If all politics is local, the Institute of Medicine's recent recommendation that the federal government encourage the states to serve as laboratories for health care is a wise one. There's no reason to think that good ideas can't or won't come from the states; they are ideal testing grounds for new concepts.
The report, "Fostering Rapid Advances in Health Care: Learning from System Demonstrations," covers in detail many of the failings of the present system and describes programs that could or should be undertaken to address many of the issues. I can think of no other undertaking that has tried to categorize our troubles and propose a way out of them, and it seems that a well-crafted effort to have states conduct demonstration projects has some chance of producing useful prototypes for other states and the federal government.
In case you hadn't noticed, this is a program that makes particular sense to the majority of those who are mistrustful of big government and who think the best decisions are made close to home. Having covered local and state governments in a previous career, I am not of that persuasion. Still, the IOM's plan, including chronic care demonstrations in a dozen communities, health insurance coverage experiments in 3 to 5 states, and information and communications technology programs in 8 to 10 states, has appeal.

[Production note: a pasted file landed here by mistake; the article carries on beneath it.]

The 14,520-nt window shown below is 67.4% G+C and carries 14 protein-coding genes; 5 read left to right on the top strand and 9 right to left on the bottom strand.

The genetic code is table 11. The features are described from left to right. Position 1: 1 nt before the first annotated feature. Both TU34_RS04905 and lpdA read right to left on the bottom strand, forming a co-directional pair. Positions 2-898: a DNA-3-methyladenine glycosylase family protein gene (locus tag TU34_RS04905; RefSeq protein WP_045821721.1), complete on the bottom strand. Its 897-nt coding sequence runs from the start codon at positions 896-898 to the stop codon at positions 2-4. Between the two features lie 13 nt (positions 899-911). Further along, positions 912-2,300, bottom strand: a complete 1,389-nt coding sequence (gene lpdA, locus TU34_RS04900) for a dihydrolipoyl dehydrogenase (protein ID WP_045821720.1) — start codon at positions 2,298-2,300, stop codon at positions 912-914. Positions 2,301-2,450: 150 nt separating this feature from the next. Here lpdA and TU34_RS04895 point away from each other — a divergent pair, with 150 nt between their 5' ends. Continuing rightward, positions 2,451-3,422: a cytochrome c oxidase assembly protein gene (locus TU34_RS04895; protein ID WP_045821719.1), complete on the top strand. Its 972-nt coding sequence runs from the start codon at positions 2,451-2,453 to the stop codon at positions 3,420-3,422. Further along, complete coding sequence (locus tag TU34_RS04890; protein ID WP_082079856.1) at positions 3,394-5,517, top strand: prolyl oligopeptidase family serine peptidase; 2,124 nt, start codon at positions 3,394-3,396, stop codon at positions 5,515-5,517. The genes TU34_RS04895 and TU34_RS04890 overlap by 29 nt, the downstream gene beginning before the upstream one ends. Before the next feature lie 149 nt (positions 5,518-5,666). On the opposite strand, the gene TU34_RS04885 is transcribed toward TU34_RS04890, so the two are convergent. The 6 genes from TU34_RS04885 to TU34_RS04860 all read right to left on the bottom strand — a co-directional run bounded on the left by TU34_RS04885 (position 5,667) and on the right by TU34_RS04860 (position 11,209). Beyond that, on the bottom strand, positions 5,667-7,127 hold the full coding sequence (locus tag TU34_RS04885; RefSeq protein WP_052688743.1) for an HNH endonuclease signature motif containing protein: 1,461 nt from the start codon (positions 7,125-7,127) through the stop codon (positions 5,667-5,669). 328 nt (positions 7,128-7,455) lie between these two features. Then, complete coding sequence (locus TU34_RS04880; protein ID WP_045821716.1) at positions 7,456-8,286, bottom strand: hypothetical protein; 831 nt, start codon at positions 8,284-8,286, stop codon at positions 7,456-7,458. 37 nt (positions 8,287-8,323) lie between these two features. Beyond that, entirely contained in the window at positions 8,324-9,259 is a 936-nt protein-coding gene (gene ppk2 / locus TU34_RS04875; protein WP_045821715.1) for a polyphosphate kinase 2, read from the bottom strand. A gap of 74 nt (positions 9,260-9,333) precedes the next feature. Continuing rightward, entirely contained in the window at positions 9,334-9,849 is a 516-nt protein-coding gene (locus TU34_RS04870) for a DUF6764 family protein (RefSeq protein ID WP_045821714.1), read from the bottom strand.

These programs need to get going as soon as we can make them happen, and they have to be adequately funded — which means the feds. The states, as we are coming to know, are just about bankrupt and cannot run deep deficits the way that the national government has during most of our lives.
We are facing major problems of safety, cost, access and effectivness. I only hope that our health care system doesn't collapse before we get some usable results.